Shock Trauma Torture

Updated: Nov 4, 2020

It’s incredibly difficult to be a good surgical resident when it’s the exact opposite of anything I self identify with.  Working in the Trauma Resuscitation Unit (TRU) at Shock Trauma is a lot of fun. In my opinion working in this trauma bay and caring for patients directly off the street is the reason the Air Force sends us here before deploying. Unfortunately, call is only every third night, although working more than that could easily kill a man, but call is where I learn the most.


So what do I do when not on call? I get to relive all the reasons why I’ll never go back to working on the hospital wards. The average day starts at five or six in the morning. Our massive team, which typically averages around 40-50 patients, is split up amongst 4-5 residents. Before we round on all of them at 7:30, I “preround” on my share, which means I get there around 530 each day. The next six or seven hours of rounding hell are typically a blur of vital signs, lab values, and meticulous descriptions of incision sites which I know and care to know little about.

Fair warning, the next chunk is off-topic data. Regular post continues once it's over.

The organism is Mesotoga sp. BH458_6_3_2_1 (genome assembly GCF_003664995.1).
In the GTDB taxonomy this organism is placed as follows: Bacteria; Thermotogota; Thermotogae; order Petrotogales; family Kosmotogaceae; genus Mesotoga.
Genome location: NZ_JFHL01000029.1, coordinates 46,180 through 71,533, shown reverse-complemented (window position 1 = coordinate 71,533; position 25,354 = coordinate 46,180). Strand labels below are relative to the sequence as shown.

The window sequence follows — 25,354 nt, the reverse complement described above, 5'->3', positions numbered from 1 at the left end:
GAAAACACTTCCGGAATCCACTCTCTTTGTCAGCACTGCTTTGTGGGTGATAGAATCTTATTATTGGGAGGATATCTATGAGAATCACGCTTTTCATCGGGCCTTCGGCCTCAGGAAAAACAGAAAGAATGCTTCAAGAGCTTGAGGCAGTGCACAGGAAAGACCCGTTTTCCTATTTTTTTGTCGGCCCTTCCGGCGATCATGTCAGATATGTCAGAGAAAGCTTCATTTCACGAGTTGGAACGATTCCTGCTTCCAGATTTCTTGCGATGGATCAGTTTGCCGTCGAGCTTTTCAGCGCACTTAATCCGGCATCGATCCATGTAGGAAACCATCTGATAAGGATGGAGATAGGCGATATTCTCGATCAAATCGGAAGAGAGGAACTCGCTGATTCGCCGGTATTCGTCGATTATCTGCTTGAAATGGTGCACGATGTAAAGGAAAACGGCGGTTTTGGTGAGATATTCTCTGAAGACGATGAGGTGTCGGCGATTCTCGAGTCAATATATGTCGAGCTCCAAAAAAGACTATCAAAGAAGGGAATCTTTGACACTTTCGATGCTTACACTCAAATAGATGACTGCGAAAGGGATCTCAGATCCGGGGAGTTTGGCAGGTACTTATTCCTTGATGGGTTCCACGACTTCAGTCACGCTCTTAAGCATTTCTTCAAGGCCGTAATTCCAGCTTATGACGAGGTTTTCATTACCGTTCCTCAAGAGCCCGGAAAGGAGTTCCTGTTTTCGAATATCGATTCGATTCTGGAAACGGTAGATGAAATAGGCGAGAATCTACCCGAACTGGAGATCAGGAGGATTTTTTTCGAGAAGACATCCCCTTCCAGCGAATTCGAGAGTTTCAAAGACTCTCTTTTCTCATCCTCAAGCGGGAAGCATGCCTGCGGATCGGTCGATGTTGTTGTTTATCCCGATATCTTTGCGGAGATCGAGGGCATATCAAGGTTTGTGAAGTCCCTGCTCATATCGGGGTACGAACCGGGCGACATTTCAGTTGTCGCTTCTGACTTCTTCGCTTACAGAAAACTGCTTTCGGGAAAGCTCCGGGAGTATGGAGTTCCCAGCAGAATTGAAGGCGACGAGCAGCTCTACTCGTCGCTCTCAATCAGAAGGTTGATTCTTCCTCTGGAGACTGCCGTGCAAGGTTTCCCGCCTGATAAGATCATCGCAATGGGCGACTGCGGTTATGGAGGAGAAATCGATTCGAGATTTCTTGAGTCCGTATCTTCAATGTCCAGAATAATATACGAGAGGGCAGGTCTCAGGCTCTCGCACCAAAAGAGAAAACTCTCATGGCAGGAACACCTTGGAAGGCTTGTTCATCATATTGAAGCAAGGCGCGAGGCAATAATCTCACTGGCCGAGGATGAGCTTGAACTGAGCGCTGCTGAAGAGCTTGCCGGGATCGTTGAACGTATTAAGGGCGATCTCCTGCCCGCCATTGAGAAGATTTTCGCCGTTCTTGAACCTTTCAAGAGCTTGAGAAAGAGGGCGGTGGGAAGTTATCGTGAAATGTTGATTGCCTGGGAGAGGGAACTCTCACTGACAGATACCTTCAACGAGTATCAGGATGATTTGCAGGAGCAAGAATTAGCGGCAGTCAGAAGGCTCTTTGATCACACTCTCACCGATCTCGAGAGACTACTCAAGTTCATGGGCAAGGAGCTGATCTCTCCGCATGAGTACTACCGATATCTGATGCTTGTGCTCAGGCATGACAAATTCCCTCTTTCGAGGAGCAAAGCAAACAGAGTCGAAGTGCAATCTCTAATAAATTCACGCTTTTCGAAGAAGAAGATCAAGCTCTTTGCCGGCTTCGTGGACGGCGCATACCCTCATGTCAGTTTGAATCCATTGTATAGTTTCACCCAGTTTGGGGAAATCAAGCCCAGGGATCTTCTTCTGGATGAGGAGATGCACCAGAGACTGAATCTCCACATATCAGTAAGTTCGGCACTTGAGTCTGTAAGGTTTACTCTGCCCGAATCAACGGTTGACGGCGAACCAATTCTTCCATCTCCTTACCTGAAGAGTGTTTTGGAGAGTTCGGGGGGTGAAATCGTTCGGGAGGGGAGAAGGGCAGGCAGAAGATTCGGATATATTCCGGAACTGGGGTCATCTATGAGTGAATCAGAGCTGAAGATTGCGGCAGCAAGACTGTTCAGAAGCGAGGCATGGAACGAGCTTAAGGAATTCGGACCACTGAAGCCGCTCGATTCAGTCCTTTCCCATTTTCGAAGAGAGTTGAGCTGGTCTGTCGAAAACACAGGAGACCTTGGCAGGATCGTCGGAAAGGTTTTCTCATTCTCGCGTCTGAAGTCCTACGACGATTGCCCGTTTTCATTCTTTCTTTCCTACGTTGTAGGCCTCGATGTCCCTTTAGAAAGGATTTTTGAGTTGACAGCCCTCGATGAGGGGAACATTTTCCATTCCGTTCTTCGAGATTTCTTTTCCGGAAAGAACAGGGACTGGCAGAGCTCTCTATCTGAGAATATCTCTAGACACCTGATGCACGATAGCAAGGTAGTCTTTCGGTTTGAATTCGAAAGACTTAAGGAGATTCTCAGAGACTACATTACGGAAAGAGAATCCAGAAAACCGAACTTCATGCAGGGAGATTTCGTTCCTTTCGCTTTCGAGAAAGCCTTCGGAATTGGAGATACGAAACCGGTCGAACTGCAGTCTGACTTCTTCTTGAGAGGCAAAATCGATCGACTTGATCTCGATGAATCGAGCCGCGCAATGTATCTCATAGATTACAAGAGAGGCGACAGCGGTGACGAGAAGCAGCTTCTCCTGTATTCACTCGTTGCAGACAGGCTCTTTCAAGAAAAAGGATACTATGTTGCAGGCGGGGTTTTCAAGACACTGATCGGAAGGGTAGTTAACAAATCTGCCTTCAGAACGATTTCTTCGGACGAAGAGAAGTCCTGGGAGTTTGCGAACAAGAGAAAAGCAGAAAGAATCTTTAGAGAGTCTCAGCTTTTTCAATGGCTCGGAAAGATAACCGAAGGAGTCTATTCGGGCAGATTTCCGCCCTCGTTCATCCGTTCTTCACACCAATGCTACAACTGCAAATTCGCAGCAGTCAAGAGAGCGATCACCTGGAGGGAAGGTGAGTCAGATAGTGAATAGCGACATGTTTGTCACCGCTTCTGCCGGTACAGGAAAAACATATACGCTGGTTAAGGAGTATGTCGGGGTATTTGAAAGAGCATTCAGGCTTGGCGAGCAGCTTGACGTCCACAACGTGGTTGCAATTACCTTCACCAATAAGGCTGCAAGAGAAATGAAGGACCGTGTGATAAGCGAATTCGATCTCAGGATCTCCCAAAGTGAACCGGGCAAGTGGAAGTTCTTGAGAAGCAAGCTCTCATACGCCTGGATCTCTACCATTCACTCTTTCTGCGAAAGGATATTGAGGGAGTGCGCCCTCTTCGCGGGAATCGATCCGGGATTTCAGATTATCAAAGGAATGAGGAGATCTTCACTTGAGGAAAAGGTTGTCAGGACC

After rounding, otherwise known as a normal workday for most people, we start actually doing all the work we talked about on rounds. Writing discharge summaries, following up with studies, and consulting every specialty known to modern medicine until checklists within checklists are complete. In the underbelly of the medical world this type of labor falls under the disdained title of “scut work”. Is it necessary? Yes.. Painful? Yes..Valuable to my mission in the Air Force? I’m yet to be convinced. I brought this point of contention up with my fellow, who happens to be a flight surgeon.  His best rebuttal was that someday while deployed I might be faced with a postop patient that needs to be cleared to fly. So the next day on rounds outside of every patient’s room I started asking if they could fly and withstand the physiologic stresses of flight. This strategy provided just enough mental stimulation to stimulate me through rounds, and it proved to be equally as effective in annoying the nurse practitioners that rounded with us. I could almost hear eyes rolling into the backs of heads when I interjected like a two year old “But, would you fly them?”

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